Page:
So I asked my friend Rachel what they'd done for a bow when her daughter had been Katniss a few years earlier and she said, "Oh, we just found a stick in the yard..."
So then I came home and told my Rachel, "When Lauryn was Katniss she just found a stick in the yard..."
And Rachel was like, "That is such a good idea!"
And then that's what she did.
I'm pretty sure that's a parenting milestone of some sort—having your idea shot down by your kids, but having them accept the very same idea from a different source. Yeah.
Rachel made her own arrows from twigs and feathers, and she put together the quiver by herself, too (a box and a belt) after I told her that I didn't have to be the one to engineer all the costumes because she has creative juices, too.
The mocking jay pin is made from cardstock, a toothpick, and foil from a chocolate bar (Andrew brought back 9 and 3/4 chocolate bars for the kids from King's Cross Station).
Oh, and we put a 12 on the back of her jacket, which she didn't even end up wearing because it was so warm today.
I'm not sure many people knew who she was without being told. But Naanii recognized the pin as "a Hunger Games thingy" so that was a pretty close guess!
Here are some more pictures of Zoë because she wanted another turn in the spotlight after watching all her siblings take their turns (Zoë had gone first as well):
And here are the kids on our front steps with our jack-o-lanterns:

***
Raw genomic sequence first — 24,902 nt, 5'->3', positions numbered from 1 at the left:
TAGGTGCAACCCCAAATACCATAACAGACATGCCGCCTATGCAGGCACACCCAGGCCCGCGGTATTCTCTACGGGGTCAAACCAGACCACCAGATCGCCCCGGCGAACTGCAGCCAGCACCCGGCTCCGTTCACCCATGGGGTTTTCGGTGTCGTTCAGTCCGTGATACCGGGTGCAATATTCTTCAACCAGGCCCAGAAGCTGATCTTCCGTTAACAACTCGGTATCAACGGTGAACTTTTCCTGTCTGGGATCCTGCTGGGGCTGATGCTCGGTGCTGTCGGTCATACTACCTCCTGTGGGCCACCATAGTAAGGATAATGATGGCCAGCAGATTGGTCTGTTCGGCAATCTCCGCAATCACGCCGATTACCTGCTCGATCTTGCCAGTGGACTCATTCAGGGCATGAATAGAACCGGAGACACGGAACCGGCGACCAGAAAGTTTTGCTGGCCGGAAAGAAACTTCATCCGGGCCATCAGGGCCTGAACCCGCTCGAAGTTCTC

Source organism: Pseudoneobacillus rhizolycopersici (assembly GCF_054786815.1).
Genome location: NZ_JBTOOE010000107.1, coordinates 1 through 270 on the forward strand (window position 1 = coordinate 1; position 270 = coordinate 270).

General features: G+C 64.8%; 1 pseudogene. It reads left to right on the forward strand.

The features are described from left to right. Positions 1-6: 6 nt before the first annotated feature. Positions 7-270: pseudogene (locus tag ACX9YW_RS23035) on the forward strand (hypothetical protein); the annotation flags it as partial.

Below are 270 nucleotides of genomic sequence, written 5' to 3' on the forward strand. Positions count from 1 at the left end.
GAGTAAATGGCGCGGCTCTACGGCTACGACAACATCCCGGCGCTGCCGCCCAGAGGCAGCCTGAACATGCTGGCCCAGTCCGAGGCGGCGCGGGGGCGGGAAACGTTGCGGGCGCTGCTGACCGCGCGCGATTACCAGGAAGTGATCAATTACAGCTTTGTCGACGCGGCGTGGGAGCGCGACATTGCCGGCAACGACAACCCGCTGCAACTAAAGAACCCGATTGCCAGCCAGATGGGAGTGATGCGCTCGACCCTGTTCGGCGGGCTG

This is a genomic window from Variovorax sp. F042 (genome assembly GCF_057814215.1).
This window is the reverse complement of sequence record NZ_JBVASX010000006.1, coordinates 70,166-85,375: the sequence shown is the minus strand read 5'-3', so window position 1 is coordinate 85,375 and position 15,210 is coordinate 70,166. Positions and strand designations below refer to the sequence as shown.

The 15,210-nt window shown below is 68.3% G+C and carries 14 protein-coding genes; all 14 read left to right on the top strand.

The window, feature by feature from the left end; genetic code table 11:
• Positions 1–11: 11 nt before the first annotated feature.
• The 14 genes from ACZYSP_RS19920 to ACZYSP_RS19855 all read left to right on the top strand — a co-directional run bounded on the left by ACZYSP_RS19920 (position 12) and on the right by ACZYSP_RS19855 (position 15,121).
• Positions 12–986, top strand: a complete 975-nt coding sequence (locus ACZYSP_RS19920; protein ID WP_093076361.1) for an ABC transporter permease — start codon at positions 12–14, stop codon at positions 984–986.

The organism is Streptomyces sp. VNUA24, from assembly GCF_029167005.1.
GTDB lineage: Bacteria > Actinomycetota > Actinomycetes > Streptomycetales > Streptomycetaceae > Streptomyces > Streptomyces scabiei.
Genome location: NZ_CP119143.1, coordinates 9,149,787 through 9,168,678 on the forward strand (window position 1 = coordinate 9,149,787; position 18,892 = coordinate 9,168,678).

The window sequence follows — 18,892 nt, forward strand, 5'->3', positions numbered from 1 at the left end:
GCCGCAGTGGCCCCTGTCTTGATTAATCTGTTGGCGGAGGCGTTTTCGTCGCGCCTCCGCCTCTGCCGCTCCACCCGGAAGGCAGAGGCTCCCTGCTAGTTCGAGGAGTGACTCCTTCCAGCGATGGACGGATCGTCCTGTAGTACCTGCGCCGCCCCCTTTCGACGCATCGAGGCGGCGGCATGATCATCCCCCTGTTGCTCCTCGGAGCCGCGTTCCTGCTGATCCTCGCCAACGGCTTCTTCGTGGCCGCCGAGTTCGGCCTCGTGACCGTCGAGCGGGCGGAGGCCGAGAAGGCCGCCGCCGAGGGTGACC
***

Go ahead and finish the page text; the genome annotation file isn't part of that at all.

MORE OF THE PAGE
We made a Hamilton lantern and a spooky skeleton:
We went out trick-or-treating with one of Rachel's friends from school (and her little sister). It was fun to have so many excited children running around together (and it was good to have another parent to help keep an eye on them all).
Benjamin and "the little sister" were holding hands and gleefully chasing their big sisters from house to house. They were so cute! After every house Benjamin would say, "I AM SO LUCKY!" And when he got tired of going up to houses he would sit on the curb and wait for the girls to come back explaining that he'd "just been so lucky tonight" and that he didn't need to visit any more houses.
When we first set out it was still a little light and things didn't seem very scary, but it was pretty dark by the time we were heading home and a lot more big kids in scarier costumes out than there had been at the beginning of the evening. After passing a couple of people dressed as Freddy Krueger, Benjamin said, "What?! Why are they spooky? Halloween is NOT about spooky. Halloween is about love and kindness and getting lots and lots of candy!"
I hope that's what he'll remember about this day. I'm glad that even though our day started out a little grumpy and lame that we were able to turn our frowns upside down and have a good time together, while Daddy stayed home and passed out candy and feverishly worked on papers, which is his tradition.
This is what I wore out trick-or-treating: my super-mom uniform!
My friend Melissa recognized it right away, but she's the only one, though most people understood that I was going for a superhero of sorts. Our backdoor neighbour Christopher said, "What are you supposed to be? Wonder Woman?"
"Not exactly," I said. "But something like that."
"No, no," he said. "It's a good costume. You can be whatever hero you want to be!"
Haha! I hope so! I sure didn't feel like a supermom when I put this cape on (I'd done too much yelling today for that) but I certainly felt a bit better after spending the evening having fun with my kids!